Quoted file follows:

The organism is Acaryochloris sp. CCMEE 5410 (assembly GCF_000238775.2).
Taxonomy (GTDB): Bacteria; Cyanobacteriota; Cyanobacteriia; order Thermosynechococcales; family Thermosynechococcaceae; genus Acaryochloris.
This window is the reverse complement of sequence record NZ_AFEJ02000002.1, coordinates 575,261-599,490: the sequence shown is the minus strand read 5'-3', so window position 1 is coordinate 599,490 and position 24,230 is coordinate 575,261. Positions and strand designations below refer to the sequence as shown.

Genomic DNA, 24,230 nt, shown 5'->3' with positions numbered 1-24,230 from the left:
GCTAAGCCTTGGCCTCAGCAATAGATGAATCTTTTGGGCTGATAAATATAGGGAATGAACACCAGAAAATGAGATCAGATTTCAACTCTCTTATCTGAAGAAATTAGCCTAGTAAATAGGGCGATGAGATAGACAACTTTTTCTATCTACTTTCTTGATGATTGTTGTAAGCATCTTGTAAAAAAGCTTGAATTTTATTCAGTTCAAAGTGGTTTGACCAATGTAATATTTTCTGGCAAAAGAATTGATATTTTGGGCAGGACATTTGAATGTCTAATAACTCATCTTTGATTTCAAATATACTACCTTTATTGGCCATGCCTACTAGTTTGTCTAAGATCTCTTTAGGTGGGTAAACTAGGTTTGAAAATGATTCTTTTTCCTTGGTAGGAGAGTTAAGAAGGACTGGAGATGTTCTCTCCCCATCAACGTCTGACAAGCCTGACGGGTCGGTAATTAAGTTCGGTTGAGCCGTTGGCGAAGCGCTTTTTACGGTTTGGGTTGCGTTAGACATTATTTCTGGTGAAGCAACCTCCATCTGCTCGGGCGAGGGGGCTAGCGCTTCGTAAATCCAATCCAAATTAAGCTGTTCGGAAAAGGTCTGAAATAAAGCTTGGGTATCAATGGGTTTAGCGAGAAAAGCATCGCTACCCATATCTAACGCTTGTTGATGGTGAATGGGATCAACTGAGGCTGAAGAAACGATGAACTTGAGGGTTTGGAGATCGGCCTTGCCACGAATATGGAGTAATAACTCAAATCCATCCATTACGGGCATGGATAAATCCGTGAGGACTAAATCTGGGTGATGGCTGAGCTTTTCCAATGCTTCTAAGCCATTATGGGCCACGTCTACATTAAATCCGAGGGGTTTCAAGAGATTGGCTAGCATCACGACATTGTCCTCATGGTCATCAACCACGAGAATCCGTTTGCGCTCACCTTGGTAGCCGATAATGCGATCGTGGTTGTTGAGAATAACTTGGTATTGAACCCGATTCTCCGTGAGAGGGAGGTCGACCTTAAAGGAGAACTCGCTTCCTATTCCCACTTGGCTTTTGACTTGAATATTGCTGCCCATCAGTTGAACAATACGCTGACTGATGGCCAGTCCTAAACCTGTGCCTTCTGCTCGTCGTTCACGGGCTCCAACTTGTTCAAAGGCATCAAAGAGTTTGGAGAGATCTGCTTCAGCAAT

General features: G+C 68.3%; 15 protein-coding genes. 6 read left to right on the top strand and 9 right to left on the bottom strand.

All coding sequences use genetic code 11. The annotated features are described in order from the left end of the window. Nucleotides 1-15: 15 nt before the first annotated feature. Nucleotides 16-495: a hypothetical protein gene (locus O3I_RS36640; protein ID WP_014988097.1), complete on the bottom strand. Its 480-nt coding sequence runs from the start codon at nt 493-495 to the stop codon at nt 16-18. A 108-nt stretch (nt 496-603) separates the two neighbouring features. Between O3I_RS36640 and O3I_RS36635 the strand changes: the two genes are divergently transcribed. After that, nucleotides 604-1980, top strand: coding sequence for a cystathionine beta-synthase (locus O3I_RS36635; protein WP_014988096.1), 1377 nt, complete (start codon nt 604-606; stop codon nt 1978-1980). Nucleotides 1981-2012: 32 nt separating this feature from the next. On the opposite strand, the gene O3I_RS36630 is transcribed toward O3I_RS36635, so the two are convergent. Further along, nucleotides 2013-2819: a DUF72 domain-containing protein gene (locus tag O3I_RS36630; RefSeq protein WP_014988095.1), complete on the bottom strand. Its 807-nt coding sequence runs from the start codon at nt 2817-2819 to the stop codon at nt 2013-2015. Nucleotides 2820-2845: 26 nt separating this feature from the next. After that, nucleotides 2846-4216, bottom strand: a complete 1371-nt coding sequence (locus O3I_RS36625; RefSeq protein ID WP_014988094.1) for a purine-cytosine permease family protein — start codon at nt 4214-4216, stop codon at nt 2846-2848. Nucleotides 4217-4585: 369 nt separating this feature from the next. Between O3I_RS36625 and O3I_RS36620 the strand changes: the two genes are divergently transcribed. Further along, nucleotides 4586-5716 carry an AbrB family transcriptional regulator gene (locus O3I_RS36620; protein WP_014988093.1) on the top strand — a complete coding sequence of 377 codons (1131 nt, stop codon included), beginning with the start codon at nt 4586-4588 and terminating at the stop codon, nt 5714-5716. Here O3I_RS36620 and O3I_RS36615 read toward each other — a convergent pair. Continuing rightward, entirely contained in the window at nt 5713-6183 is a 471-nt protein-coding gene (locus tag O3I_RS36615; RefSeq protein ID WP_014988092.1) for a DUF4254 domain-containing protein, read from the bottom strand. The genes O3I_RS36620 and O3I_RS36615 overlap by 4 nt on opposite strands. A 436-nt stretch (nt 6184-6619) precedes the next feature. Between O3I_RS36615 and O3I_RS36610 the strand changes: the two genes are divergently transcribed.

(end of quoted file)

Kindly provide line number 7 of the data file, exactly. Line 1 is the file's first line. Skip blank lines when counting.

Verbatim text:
All coding sequences use genetic code 11. The annotated features are described in order from the left end of the window. Nucleotides 1-15: 15 nt before the first annotated feature. Nucleotides 16-495: a hypothetical protein gene (locus O3I_RS36640; protein ID WP_014988097.1), complete on the bottom strand. Its 480-nt coding sequence runs from the start codon at nt 493-495 to the stop codon at nt 16-18. A 108-nt stretch (nt 496-603) separates the two neighbouring features. Between O3I_RS36640 and O3I_RS36635 the strand changes: the two genes are divergently transcribed. After that, nucleotides 604-1980, top strand: coding sequence for a cystathionine beta-synthase (locus O3I_RS36635; protein WP_014988096.1), 1377 nt, complete (start codon nt 604-606; stop codon nt 1978-1980). Nucleotides 1981-2012: 32 nt separating this feature from the next. On the opposite strand, the gene O3I_RS36630 is transcribed toward O3I_RS36635, so the two are convergent. Further along, nucleotides 2013-2819: a DUF72 domain-containing protein gene (locus tag O3I_RS36630; RefSeq protein WP_014988095.1), complete on the bottom strand. Its 807-nt coding sequence runs from the start codon at nt 2817-2819 to the stop codon at nt 2013-2015. Nucleotides 2820-2845: 26 nt separating this feature from the next. After that, nucleotides 2846-4216, bottom strand: a complete 1371-nt coding sequence (locus O3I_RS36625; RefSeq protein ID WP_014988094.1) for a purine-cytosine permease family protein — start codon at nt 4214-4216, stop codon at nt 2846-2848. Nucleotides 4217-4585: 369 nt separating this feature from the next. Between O3I_RS36625 and O3I_RS36620 the strand changes: the two genes are divergently transcribed. Further along, nucleotides 4586-5716 carry an AbrB family transcriptional regulator gene (locus O3I_RS36620; protein WP_014988093.1) on the top strand — a complete coding sequence of 377 codons (1131 nt, stop codon included), beginning with the start codon at nt 4586-4588 and terminating at the stop codon, nt 5714-5716. Here O3I_RS36620 and O3I_RS36615 read toward each other — a convergent pair. Continuing rightward, entirely contained in the window at nt 5713-6183 is a 471-nt protein-coding gene (locus tag O3I_RS36615; RefSeq protein ID WP_014988092.1) for a DUF4254 domain-containing protein, read from the bottom strand. The genes O3I_RS36620 and O3I_RS36615 overlap by 4 nt on opposite strands. A 436-nt stretch (nt 6184-6619) precedes the next feature. Between O3I_RS36615 and O3I_RS36610 the strand changes: the two genes are divergently transcribed.